I spent most of last week attending two virtual conferences. One was the semiannual investigators’ meeting of the Tau Consortium. That’s a group of a few dozen researchers funded by the Rainwater Charitable Foundation. Attendance is limited to funded researchers, their trainees, and invited guests from organizations that work with the RCF. I got in as a representative of CurePSP. They keep attendance private so that speakers will feel free to share their work long before publication without fear of plagiarism. The other was Tau 2022, a biannual conference sponsored by the Alzheimer’s Association, the Rainwater Charitable Foundation and CurePSP, with help from a few drug companies. Registration was open to the public and I was on its Steering Committee, again representing CurePSP. Both conferences were stuffed with cutting-edge work by some of the world’s top researchers. I’m working on summarizing for you, dear reader, some of the things that I’m allowed to share, and that will take a few more days.
Meanwhile, I saw a cool paper in a journal called Sensors. Paula Stępień, a biomedical engineer at Silesian University and colleagues from multiple other institutions in Poland created an app that analyzes a commonly used, pen-and-paper neuropsychological test called the Luria Alternating Series Test. The examiner draws a series of connected triangles (actually inverted V’s) and squares (without the bottom side) an inch or two at the left of a sheet of paper. The patient then has to continue the series the rest of the way. Here are examples for someone with PSP (top), PD (middle) and a healthy control. The examiner’s model is the first five figures on the left of each line:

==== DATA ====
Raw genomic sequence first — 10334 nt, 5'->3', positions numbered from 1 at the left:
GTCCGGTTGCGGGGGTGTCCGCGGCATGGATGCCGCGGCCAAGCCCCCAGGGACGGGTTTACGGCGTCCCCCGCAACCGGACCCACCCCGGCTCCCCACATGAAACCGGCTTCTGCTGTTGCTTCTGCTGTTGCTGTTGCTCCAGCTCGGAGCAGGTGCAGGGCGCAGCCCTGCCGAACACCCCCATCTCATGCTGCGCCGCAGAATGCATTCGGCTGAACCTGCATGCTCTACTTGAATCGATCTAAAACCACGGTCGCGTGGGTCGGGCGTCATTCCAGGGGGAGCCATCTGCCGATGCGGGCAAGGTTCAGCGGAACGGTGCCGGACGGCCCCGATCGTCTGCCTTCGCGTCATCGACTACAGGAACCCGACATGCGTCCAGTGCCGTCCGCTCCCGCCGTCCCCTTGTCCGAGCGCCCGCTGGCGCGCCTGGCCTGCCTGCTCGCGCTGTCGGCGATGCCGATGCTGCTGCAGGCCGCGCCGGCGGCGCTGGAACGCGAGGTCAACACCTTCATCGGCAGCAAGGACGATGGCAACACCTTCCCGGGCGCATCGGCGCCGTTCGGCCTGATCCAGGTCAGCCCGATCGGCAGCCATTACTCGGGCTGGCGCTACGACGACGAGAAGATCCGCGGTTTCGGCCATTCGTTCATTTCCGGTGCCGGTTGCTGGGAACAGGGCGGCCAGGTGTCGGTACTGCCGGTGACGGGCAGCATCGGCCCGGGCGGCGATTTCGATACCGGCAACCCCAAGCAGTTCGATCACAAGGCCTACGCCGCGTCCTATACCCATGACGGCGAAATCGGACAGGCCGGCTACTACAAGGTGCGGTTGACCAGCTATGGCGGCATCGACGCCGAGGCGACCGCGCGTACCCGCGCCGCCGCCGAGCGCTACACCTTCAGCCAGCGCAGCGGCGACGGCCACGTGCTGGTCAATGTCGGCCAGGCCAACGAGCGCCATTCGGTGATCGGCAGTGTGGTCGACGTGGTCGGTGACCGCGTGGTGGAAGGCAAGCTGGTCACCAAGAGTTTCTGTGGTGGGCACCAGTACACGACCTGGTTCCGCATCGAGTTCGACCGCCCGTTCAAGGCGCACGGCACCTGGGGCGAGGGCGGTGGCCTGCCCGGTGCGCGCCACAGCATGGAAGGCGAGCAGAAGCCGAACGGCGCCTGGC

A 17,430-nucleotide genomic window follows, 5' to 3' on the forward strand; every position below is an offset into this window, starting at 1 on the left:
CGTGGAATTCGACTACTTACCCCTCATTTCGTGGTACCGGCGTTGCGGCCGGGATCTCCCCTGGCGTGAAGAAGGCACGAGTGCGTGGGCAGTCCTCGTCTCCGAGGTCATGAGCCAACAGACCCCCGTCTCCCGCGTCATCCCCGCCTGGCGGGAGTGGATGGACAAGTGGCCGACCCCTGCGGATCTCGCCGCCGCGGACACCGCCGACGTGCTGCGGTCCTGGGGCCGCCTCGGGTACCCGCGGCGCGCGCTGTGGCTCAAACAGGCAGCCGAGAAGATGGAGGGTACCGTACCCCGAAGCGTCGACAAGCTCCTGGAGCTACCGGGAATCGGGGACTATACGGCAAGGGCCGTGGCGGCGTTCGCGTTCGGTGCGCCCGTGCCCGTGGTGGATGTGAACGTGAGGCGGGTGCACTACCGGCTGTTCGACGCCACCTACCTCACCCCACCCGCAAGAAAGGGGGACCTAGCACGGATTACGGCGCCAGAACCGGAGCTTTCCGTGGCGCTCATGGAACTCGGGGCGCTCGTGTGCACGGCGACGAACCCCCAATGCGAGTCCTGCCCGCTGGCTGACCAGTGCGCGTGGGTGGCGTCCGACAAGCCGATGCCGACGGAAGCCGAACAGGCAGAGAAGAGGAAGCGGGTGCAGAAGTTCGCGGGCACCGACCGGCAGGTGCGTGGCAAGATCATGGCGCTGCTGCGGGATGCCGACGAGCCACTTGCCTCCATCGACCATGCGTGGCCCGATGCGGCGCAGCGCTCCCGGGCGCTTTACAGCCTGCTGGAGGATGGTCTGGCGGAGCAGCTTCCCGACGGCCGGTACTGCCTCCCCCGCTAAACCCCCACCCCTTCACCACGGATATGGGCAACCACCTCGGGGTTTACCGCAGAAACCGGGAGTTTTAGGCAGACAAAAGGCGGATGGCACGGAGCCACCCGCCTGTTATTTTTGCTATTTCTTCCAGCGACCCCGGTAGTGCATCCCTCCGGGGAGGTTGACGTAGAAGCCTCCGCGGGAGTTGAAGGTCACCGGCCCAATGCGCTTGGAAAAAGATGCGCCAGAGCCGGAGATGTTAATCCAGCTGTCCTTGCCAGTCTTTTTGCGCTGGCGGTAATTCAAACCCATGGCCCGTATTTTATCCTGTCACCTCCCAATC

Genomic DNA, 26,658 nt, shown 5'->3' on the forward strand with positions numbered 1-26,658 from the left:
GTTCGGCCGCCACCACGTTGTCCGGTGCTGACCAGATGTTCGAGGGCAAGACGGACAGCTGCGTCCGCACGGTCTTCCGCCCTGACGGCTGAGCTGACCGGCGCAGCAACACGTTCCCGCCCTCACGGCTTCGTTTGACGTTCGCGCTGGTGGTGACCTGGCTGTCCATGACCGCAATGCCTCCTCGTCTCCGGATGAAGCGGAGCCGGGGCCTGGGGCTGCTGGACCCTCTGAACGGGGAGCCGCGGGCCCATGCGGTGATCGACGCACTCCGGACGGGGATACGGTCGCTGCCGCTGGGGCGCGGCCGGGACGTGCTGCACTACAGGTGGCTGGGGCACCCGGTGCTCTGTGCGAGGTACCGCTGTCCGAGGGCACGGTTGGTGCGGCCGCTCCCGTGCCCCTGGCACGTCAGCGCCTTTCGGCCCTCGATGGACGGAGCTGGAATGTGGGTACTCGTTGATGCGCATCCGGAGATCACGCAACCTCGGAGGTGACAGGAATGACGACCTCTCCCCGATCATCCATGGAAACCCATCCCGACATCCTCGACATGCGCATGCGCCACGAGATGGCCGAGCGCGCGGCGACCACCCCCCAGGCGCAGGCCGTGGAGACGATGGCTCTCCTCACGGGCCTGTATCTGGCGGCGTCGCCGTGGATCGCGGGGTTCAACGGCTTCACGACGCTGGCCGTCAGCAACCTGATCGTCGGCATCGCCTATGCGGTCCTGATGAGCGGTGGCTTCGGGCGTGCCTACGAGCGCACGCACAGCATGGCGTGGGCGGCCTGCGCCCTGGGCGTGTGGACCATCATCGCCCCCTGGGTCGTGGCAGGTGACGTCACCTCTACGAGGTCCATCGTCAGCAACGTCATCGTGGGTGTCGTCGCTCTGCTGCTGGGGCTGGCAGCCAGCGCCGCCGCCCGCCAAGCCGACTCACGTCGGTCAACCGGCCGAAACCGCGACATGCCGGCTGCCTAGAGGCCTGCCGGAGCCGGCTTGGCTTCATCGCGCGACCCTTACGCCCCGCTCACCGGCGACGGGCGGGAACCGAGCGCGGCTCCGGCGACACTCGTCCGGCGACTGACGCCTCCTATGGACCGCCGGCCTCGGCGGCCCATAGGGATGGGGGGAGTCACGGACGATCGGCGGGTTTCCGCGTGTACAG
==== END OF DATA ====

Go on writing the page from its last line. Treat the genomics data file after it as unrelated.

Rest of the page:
The algorithm looks at 35 possible error features and can label subjects as having PSP, PD or neither with 70.5% accuracy. While that’s not as good as MRI or a formal, in-person history and exam by a neurologist, it does have the advantage of being a lot easier and cheaper and can be performed remotely. Perhaps coupling it with some other tests similarly compatible with telemedicine could raise that accuracy figure. That could allow treatment trials to screen people with suspected PSP before bringing them in for the standard hours-long, in-person initial evaluation visit.
The article doesn’t mention how long the patients had PSP or PD or the severity of their outward signs, so perhaps the same diagnostic information could have been obtained by casual observation by video call. But like any diagnostic test, you first have to make sure it works in people with an existing diagnosis before you test it in those with early-stage or diagnostically equivocal symptoms.